In 1997 when the internet was still in its infancy and commercial internet browsers were very few and far between Search Engine Optimization or (SEO) was a relatively new and foreign term. Before any SEO team could properly optimize a website’s engines to send them to the top, they needed to be able to find a website.
On the late 90’s and early into the new millennium most people (be they IT staff, enthusiasts or even the average internet user) looked at search engines as a way to find whatever they wanted. On one hand these searches were done through the use of web crawlers that searched the public for keywords and then sent them on to the websites whose keywords matched what the user was looking for. On the other hand, on the other hand, others looked upon them as a way to find information or a “people finder” or other research tool that would lend them a level of trust with search engines through rankings and meta-data. While this may honestly have been the majority or majority of people’s way of searching, SEO teams had a choice, either to modify their approach to their search engine optimization process or to stay with the keywords what everyone else was using. Search engines too had to modify their algorithms to send people to the top, and their algorithms helped people who knew how to use relevant keywords and so on, so as to catapult websites to the top.
And it wasn’t until the turn of the millennium that SEO teams had a choice, they could either work based on keywords and meta-data which was deemed to be the way to go, or they could use the new business model of web advertising. Sure, SEO teams were paying attention to ranking keywords and meta data, but they were also paying attention to the methods they could use to get people to their website.
The big thing in the game that really drew SEO teams into making it big was the emergence of Link Your Money to someone Fast!],on a simple site, because from the general public they could see that there wasn’t anything to stop them from making money at a myriad of different ways. The of course they saw that many of these new sites offers presented that same “Get a Website and Making Money While You Sleep” type deal. Companies like Yahoo! paid a lot to have their adverts placed on MSN as their search engine grew more popular.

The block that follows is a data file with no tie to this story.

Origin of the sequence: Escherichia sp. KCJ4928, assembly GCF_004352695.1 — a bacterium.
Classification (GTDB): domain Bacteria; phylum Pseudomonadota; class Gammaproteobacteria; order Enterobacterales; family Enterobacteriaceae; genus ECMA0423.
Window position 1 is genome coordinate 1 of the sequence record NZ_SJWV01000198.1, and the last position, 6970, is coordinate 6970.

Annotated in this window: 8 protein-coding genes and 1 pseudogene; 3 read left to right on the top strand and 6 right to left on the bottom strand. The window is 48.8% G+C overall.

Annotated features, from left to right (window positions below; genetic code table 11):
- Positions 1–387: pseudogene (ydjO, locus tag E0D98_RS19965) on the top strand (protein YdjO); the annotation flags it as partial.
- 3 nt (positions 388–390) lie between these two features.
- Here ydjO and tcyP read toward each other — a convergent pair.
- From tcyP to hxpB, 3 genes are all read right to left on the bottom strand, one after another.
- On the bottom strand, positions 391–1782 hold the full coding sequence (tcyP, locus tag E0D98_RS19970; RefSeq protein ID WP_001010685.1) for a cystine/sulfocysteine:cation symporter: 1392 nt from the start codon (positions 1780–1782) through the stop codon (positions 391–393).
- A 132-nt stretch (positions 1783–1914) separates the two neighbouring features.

And thus began the Evolution of Internet Sponsored Advertising. Based on purchases of real sign-up – (people signing up to advertise) sites started offering to link to people’s websites. The more sites that linked to your site, the higher your site ranked on the search engines, the higher you would pay (link) to link to you.
Google wasn’t the first to think of this business model, but they were the one that would end up enjoying the highest gain for the users on the Internet.
Google thought, if the more popular sites in the Internet wanted to get users to link to them, then there probably had to be something in it for them. So they offered the highest payouts, and the highest number of visitors for the new linking sites, which is why so many bloggers and other websites are jumping into the van of linking to Google after all, isn’t Google also in the business of driving users’ to their money making sites?
Not really, and if you think about it, while several thousand bloggers want their sites to appear on the first page of Google (the main source of traffic for website, or part in the larger Internet), Google’s business planning has nothing to do with finding busses around to the door of users. Google does this only to drive users to their money making sites, not to identify the fact that they won’t need to be Fans to sell anything to the advertisers, the money is in the back-end of the sale.